At the Earth's Core

At the Earth's Core

Read FREE!

At the Earth's Core

At the Earth's Core

Read FREE!

Synopsis

Five hundred miles beneath the earth's surface lies a fantastic, timeless world of eternal daylight, prehistoric beasts, and primeval peoples-Pellucidar. Pellucidar is a world within our world, a place where the horizon curves upward and merges with the sky. Here time stands still, for Pellucidar is illuminated by a miniature sun that never sets but hovers motionless in the sky. Scattered throughout the savage, prehistoric wilderness are communities of distrustful humans and the cities of the reptilian, highly evolved Mahars. David Innes and Abner Perry break through into this mysterious inner world. Their discovery of Pellucidar and the ensuing struggle to unite the human communities and overthrow the Mahars is a top-notch, thrilling tale of conquest, deceit, and wonder.

This commemorative edition features an introduction by Gregory A. Benford and an afterword on the science of At the Earth's Core by Phillip R. Burger. Also included are a map of Pellucidar, a glossary of terms and names by Scott Tracy Griffin, a contemporary review, and the classic J. Allen St. John illustrations.

Excerpt

In the first place please bear in mind that I do not expect you to believe this story. Nor could you wonder had you witnessed a recent experience of mine when, in the armor of blissful and stupendous ignorance, I gaily narrated the gist of it to a Fellow of the Royal Geological Society on the occasion of my last trip to London.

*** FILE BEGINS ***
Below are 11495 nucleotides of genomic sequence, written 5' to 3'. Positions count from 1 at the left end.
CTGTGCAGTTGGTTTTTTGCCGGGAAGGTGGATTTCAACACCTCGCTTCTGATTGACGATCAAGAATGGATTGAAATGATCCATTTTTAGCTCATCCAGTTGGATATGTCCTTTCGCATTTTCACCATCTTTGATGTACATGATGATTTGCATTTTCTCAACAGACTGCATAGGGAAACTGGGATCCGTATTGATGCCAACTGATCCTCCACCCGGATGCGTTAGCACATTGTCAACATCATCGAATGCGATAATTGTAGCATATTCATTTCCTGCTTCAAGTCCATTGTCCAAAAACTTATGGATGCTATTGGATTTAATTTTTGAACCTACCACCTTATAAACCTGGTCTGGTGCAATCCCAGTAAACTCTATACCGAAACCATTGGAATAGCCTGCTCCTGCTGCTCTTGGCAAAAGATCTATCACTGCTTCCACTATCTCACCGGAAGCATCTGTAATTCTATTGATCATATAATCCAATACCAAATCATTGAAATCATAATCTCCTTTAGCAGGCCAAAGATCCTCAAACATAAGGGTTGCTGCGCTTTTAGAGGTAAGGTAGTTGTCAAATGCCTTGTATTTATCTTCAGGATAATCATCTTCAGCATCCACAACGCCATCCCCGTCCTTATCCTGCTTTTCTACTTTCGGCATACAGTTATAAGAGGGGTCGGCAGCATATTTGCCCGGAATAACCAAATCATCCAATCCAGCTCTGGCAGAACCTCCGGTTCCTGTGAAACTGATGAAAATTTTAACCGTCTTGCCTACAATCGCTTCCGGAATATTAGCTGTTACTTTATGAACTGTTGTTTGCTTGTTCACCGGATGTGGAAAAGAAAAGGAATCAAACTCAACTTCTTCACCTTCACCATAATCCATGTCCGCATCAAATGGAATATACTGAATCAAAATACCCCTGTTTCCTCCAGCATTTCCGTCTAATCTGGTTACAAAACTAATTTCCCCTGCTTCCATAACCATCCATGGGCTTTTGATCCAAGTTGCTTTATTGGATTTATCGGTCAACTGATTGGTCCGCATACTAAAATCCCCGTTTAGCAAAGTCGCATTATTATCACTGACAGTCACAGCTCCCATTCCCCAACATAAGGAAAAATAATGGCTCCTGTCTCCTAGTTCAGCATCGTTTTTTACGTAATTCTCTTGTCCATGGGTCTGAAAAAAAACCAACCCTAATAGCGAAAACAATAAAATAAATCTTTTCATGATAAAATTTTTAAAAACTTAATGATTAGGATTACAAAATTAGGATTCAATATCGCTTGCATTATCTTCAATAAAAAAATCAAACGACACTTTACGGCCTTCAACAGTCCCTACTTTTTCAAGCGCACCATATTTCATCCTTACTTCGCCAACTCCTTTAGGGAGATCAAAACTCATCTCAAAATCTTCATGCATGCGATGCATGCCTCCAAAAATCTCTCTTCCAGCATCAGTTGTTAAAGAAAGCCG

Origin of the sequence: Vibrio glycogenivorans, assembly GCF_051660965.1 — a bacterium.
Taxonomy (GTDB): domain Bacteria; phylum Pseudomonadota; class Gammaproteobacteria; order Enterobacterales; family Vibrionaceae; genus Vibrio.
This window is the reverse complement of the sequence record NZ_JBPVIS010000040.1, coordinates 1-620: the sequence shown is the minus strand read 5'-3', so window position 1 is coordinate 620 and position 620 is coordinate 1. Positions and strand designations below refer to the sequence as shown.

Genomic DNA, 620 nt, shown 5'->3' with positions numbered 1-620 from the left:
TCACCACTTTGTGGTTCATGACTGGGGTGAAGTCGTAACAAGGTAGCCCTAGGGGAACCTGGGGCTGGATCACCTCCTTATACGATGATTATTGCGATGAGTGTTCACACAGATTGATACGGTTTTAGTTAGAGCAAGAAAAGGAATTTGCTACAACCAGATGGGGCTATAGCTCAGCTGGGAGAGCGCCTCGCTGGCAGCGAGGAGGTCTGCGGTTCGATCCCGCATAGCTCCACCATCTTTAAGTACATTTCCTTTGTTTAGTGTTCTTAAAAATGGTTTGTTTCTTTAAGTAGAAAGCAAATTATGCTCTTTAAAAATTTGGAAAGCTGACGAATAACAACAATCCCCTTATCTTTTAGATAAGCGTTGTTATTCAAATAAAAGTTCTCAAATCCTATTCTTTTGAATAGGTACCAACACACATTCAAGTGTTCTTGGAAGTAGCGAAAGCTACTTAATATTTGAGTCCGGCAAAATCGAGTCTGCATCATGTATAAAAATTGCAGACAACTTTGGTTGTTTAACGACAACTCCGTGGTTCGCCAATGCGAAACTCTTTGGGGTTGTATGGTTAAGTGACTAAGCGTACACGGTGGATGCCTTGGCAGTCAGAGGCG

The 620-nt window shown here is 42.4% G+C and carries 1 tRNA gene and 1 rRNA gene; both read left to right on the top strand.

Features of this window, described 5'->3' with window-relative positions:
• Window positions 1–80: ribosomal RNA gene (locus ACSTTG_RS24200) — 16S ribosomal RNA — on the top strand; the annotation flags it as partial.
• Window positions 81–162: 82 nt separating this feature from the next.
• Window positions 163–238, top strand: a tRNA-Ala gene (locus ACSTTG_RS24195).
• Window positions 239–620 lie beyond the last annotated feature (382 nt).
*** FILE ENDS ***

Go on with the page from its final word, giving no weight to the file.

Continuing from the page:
You would surely have thought that I had been detected in no less a heinous crime than the purloining of the Crown Jewels from the Tower, or putting poison in the coffee of His Majesty the King.

The erudite gentleman in whom I confided congealed before I was half through!-it is all that saved him from exploding-and my dreams of an Honorary Fellowship, gold medals, and a niche in the Hall of Fame faded into the thin, cold air of his arctic atmosphere.

But I believe the story, and so would you, and so would the learned Fellow of the Royal Geological Society, had you and he heard it from the lips of the man who told it to me. Had you seen, as I did, the fire of truth in those gray eyes; had you felt the ring of sincerity in that quiet voice; had you realized the pathos of it all-you, too, would believe. You would not have needed the final ocular proof that I had-the weird rhamphorhynchus-like creature which he had brought back with him from the inner world.

I came upon him quite suddenly, and no less unexpectedly, upon the rim of the great Sahara Desert. He was standing before a goat-skin tent amidst a clump of . . .

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